With the bar for the quality of political ads already being as low as it is, it takes a concerted effort to out-crazy the competition and stand out among the racists, boot-lickers, and gun-kissers who make up the Republican Party at large. But every now and again one manages to cut through the noise, arriving so perfectly conceived in its insanity that the country can’t look away. That’s the case in the latest from Russ Fagg.
Fagg, a former Montana judge, is currently engaged in a crowded Republican primary race for the opportunity to face off against incumbent senator John Tester, a Democrat, in November. It’s a race that many have called likely to flip toward Republicans (Trump won the state by 20 points in 2016), and as such, Fagg has decided to focus on the issues that appeal directly to Montanans. No, not agriculture, or veterans affairs, or gun issues, but the famous and well-known direct pipeline from El Salvador to Helena. MS-13, Fagg warns us, is coming to kill us all.
Tester, who has touted his ability to work with the president, was last heard from on the national stage being hammered by Trump after he brought forth allegations of unethical behavior against his nominee to lead the Department of Veterans Affairs, Ronny Jackson. Perhaps sensing an opportunity to draft off Trump’s attacks against Tester, Fagg has apparently decided to also pull a page from his xenophobic greatest hits.
Compared to an ad from Fagg’s opponent Troy Downing, in which he touted his manly bonafides as a fighter pilot and a Trump friend as compared to Tester, who plays the trumpet like a, well, you get the implication, this was some serious on-the-nose outright racism.
While the hard xenophobic turn from Fagg has somewhat surprised some close observers of the race in Montana, it probably shouldn’t have. The longtime judge has been expressing similar views for years. In his “Ask the Judge” column in the Billings Gazette back in May of last year, Fagg wrote about the scourge of gang members flooding the streets of Billings.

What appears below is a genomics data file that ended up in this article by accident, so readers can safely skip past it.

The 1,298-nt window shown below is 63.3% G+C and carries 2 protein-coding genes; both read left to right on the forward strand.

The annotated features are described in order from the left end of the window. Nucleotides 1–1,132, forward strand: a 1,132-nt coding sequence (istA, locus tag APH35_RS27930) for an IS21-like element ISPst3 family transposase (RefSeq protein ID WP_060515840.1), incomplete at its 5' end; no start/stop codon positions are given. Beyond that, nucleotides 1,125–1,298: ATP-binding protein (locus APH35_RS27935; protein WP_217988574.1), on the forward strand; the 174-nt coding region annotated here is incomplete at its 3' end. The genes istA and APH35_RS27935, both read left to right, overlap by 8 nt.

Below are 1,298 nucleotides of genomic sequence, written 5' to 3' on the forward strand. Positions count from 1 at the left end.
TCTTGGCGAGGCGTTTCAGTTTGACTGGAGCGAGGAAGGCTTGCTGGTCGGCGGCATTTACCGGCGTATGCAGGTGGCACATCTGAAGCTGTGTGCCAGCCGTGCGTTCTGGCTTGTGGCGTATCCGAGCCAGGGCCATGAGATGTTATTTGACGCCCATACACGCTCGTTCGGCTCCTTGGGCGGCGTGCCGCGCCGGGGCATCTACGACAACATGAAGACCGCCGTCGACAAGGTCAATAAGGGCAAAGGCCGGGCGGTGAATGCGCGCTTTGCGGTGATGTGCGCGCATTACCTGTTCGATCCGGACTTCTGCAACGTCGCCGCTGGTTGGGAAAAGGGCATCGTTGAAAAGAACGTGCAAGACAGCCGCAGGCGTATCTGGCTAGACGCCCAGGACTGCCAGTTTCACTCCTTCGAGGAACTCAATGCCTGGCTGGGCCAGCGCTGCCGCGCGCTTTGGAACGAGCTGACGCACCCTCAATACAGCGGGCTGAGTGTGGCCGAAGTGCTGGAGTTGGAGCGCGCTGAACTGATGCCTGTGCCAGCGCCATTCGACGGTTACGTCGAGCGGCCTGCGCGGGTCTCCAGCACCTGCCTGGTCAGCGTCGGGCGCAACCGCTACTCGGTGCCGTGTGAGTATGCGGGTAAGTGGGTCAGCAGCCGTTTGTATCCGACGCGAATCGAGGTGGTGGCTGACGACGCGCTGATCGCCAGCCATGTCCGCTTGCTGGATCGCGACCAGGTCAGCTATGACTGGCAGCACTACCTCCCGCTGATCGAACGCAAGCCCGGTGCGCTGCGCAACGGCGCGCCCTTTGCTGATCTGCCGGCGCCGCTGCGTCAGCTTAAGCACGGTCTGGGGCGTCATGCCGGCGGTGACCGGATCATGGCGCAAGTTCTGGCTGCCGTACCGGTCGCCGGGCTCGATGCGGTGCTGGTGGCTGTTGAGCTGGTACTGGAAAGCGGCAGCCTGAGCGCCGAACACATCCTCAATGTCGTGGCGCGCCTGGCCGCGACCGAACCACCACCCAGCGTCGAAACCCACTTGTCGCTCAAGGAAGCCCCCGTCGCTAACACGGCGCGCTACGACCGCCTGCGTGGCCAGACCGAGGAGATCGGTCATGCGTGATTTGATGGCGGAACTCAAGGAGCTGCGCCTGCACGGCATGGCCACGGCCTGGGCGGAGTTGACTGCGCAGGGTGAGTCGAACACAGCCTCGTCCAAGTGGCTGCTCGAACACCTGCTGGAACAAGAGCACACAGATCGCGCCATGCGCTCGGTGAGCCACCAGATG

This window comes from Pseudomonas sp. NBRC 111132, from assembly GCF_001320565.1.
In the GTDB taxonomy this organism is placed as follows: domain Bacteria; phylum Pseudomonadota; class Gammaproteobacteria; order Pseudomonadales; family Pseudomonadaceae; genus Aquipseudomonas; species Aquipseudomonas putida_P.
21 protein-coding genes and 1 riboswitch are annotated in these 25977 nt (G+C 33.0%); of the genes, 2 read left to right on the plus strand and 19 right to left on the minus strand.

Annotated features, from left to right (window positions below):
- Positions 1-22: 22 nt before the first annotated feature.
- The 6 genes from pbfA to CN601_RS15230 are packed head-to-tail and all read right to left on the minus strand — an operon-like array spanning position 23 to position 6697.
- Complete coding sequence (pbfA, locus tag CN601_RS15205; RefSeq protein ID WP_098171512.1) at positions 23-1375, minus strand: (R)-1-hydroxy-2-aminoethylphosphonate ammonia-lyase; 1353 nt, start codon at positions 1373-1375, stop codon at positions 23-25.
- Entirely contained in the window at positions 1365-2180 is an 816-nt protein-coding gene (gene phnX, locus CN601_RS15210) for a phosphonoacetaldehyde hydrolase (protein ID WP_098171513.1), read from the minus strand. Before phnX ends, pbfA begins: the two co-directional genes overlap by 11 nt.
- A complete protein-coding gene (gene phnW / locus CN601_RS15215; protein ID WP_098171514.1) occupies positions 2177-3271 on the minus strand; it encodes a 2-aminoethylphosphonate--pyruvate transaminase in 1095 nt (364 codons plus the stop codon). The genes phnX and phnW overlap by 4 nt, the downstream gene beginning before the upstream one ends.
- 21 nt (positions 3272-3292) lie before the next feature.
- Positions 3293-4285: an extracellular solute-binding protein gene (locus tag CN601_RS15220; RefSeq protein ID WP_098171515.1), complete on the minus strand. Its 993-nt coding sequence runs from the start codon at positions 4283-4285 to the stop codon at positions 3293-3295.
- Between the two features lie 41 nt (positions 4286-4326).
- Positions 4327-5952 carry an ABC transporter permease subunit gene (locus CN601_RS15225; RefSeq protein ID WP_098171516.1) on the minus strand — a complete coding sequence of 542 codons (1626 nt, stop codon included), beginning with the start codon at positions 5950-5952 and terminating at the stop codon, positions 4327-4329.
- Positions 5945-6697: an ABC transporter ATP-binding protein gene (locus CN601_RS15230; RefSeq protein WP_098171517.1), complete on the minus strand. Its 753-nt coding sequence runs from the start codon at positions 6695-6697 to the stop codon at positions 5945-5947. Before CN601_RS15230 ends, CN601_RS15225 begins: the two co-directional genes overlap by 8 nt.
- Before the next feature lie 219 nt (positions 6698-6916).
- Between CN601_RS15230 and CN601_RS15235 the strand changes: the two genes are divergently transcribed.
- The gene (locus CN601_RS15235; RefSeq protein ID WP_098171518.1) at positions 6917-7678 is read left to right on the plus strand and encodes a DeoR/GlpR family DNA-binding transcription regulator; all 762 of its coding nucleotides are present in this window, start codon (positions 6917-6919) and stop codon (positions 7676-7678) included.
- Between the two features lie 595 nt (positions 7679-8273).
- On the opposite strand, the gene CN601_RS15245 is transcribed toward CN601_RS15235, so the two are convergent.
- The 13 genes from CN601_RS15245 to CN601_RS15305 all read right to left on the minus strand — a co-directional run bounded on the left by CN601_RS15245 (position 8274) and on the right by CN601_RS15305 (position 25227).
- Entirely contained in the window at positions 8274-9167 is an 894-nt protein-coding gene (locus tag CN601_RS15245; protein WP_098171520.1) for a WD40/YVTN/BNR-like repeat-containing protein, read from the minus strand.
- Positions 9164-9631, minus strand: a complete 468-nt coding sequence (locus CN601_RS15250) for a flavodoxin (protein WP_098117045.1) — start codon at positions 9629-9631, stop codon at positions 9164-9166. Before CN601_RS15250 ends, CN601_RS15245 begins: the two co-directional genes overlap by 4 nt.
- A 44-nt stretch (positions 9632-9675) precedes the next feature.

“I recall about two decades ago when gangs such as the Bloods and Crips first came to town, law enforcement would arrest them if they jaywalked, littered, or had a taillight out," he wrote. "They got the picture they were not welcome, and many left.”
In a column from December 2014, he weighed in on the protests against police violence in Ferguson with a grossly offensive joke.
“In Ferguson, property was destroyed, looting was rampant, lives endangered, and chaos reigned. (As an aside, I did hear of all the things stolen, not one pair of work boots was stolen.)”
In the rest of that column, weirdly, he praises Judge G. Todd Baugh as a “wonderful person.” At the time Baugh had caused a national uproar when he sentenced a teacher to 30 days in prison for raping a 14-year-old girl who later committed suicide. The girl, Baugh said during sentencing, was “older than her chronological age.”
As if all that isn’t enough Trumpism, Fagg came under investigation by the Federal Election Commission for playing coy with his decision to run late last year. He was widely criticized in the state for running a shadow campaign, which he called an exploratory committee, while holding his seat on the bench.
“I set up the exploratory committee and gave four months resignation notice because it was (and is) the right thing to do,” Fagg responded to criticism. “I wanted to finish this job I have been blessed with for 22 years well. I could have avoided these questions by suddenly resigning. I did not want to do that and leave thousands of litigants in the lurch.”
He may not have wanted to. But he did, leaving a backlog of 1,100 open cases he never got around to sorting out. Not his problem apparently. He’s even picked up on Trump's sloppiness, putting out campaign material riddled with typos.
Fagg currently trails behind State Auditor Matt Rosendale, the presumptive favorite, who has the backing of Ted Cruz, Rand Paul, and Breitbart, and is no stranger to weird ads himself, including one where he infamously shot down a government drone with a rifle. A poll conducted by the Club for Growth PAC last month found Rosendale held a 23 point lead over the good judge, although there have been questions about the poll's legitimacy, as the PAC has also specifically endorsed Rosendale in the race.
But as we’ve seen around the country this year, Republicans have been eager to replicate the success of Trump by appealing to his nationalist base. In the cases of Roy Moore and Don Blankenship, who put out his own truly bizarre ad last week about “China-people” before ultimately losing in West Virginia, sometimes being a giant racist piece of shit isn’t enough to push you over the top. You need to offer voters something else. That way they can kid themselves into thinking that’s not specifically why they’re voting for you in the first place.
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This article originally appeared on VICE US.